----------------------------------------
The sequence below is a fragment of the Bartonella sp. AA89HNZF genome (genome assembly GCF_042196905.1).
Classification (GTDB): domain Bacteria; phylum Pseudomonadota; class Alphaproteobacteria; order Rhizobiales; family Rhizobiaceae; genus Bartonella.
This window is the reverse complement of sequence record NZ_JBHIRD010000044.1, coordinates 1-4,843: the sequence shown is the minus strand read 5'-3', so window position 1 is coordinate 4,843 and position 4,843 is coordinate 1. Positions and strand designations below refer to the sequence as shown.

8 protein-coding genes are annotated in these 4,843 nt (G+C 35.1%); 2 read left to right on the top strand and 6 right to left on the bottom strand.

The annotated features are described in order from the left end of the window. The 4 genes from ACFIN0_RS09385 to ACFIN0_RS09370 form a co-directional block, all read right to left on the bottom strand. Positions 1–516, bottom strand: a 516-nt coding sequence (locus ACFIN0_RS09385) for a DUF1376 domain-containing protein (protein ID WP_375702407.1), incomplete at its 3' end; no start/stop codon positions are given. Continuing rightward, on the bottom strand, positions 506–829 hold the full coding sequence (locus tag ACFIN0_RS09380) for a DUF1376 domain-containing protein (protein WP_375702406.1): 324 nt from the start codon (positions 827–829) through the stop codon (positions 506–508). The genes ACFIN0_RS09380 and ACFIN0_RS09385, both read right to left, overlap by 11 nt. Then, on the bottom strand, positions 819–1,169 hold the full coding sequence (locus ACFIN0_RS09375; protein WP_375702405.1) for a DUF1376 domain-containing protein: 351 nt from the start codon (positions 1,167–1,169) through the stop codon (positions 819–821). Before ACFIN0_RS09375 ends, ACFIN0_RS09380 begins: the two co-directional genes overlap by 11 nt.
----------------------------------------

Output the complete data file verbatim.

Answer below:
The sequence below is a fragment of the Bartonella sp. AA89HNZF genome (genome assembly GCF_042196905.1).
Classification (GTDB): domain Bacteria; phylum Pseudomonadota; class Alphaproteobacteria; order Rhizobiales; family Rhizobiaceae; genus Bartonella.
This window is the reverse complement of sequence record NZ_JBHIRD010000044.1, coordinates 1-4,843: the sequence shown is the minus strand read 5'-3', so window position 1 is coordinate 4,843 and position 4,843 is coordinate 1. Positions and strand designations below refer to the sequence as shown.

8 protein-coding genes are annotated in these 4,843 nt (G+C 35.1%); 2 read left to right on the top strand and 6 right to left on the bottom strand.

The annotated features are described in order from the left end of the window. The 4 genes from ACFIN0_RS09385 to ACFIN0_RS09370 form a co-directional block, all read right to left on the bottom strand. Positions 1–516, bottom strand: a 516-nt coding sequence (locus ACFIN0_RS09385) for a DUF1376 domain-containing protein (protein ID WP_375702407.1), incomplete at its 3' end; no start/stop codon positions are given. Continuing rightward, on the bottom strand, positions 506–829 hold the full coding sequence (locus tag ACFIN0_RS09380) for a DUF1376 domain-containing protein (protein WP_375702406.1): 324 nt from the start codon (positions 827–829) through the stop codon (positions 506–508). The genes ACFIN0_RS09380 and ACFIN0_RS09385, both read right to left, overlap by 11 nt. Then, on the bottom strand, positions 819–1,169 hold the full coding sequence (locus ACFIN0_RS09375; protein WP_375702405.1) for a DUF1376 domain-containing protein: 351 nt from the start codon (positions 1,167–1,169) through the stop codon (positions 819–821). Before ACFIN0_RS09375 ends, ACFIN0_RS09380 begins: the two co-directional genes overlap by 11 nt.